The second factor is that you might want to move lenders because, for example, your situation’s changed. You might want to borrow a certain amount to buy a new property but your existing lender won’t offer you the full amount. Therefore it makes sense to go to another lender that will let you complete the purchase. Even if you are paying penalties to do that, it’s worth it if you will achieve your property goal – to put your child into a catchment area of a good school or be nearer family, for example.

What a broker will do is explore these factors and have a clear and honest conversation about what you want to do.

How does the equity in my home affect my options?

As I touched on, a 5% deposit will give you the most expensive mortgage you can have. A 40% deposit will be the cheapest mortgage you can get, and every 5% makes a difference to the rates. There’s a big drop once you reach a 25% deposit.

Is there anything else to consider when moving house?

The main thing is just understanding what you want to do and what’s possible. This is where it’s really worth engaging with a broker early. We’ll help you set budgets, talk about penalties, your timeframes and what approach makes the most sense.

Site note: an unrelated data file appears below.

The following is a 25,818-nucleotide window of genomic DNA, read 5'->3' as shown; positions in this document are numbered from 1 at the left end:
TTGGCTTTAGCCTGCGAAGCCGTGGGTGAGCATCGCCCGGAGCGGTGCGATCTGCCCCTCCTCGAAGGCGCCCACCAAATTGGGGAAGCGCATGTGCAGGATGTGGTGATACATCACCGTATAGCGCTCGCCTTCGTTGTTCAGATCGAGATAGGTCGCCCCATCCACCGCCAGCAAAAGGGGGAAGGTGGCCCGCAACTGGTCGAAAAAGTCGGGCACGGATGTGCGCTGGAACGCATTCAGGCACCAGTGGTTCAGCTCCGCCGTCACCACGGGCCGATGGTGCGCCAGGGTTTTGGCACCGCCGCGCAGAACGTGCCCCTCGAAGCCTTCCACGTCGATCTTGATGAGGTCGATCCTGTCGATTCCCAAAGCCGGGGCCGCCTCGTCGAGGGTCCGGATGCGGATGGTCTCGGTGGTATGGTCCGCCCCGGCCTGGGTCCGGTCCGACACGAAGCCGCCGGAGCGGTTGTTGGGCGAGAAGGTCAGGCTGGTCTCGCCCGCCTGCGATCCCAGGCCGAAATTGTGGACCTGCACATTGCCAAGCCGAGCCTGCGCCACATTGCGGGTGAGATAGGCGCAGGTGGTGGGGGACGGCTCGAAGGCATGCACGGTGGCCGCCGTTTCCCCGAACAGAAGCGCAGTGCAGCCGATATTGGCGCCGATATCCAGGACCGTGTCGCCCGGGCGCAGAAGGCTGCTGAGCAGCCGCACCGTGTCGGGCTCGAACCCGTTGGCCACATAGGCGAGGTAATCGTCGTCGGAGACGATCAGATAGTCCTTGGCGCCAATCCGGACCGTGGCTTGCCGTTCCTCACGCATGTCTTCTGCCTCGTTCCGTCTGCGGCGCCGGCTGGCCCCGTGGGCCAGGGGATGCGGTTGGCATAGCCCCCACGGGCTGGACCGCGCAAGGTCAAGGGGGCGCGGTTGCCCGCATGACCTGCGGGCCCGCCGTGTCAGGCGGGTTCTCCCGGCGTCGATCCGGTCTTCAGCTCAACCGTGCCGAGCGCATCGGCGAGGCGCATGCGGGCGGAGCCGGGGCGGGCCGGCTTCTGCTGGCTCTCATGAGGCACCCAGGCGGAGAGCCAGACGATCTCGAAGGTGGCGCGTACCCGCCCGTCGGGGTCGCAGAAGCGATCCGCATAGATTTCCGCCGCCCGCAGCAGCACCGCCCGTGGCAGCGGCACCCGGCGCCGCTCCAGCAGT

A lot of five-year fixed rates for example, have penalties that drop 5,4,3,2,1 – so in the first year it’s five percent, second year four percent and so on. You might decide to move in July rather than June to save a few thousand pounds… It’s little things like that that you can talk through.

 

How can you assist if your client wants to keep their property but also buy a new home?

We do a huge amount of this. The technical term is Let to Buy, as you’re letting out your current property to buy a new one.

This is exactly what my wife and I did. We both had little one bed flats, we rented these out and bought a new property together. That’s completely possible and probably more affordable than you think.

If you can say to a bank that the rent on your existing property will cover the mortgage that you need, they will disregard it when you come to buy a new property. You convert your existing property into a Buy to Let and you can even raise more money to go toward the deposit if you want to, as long as that rent covers the mortgage ‘stress test’ to make sure the bank’s comfortable.

On your new purchase the bank only assesses you on the new mortgage you’re getting, not the background property. So you don’t have to sell. Some of the most affluent clients I have don’t sell properties. They hold on to them for a long time.

That’s not right for everyone, but if you do want to explore that, talk to us. You’ll find the rules more relaxed than you might assume.

Your home may be repossessed if you do not keep up repayments on your mortgage or any other debt secured on it.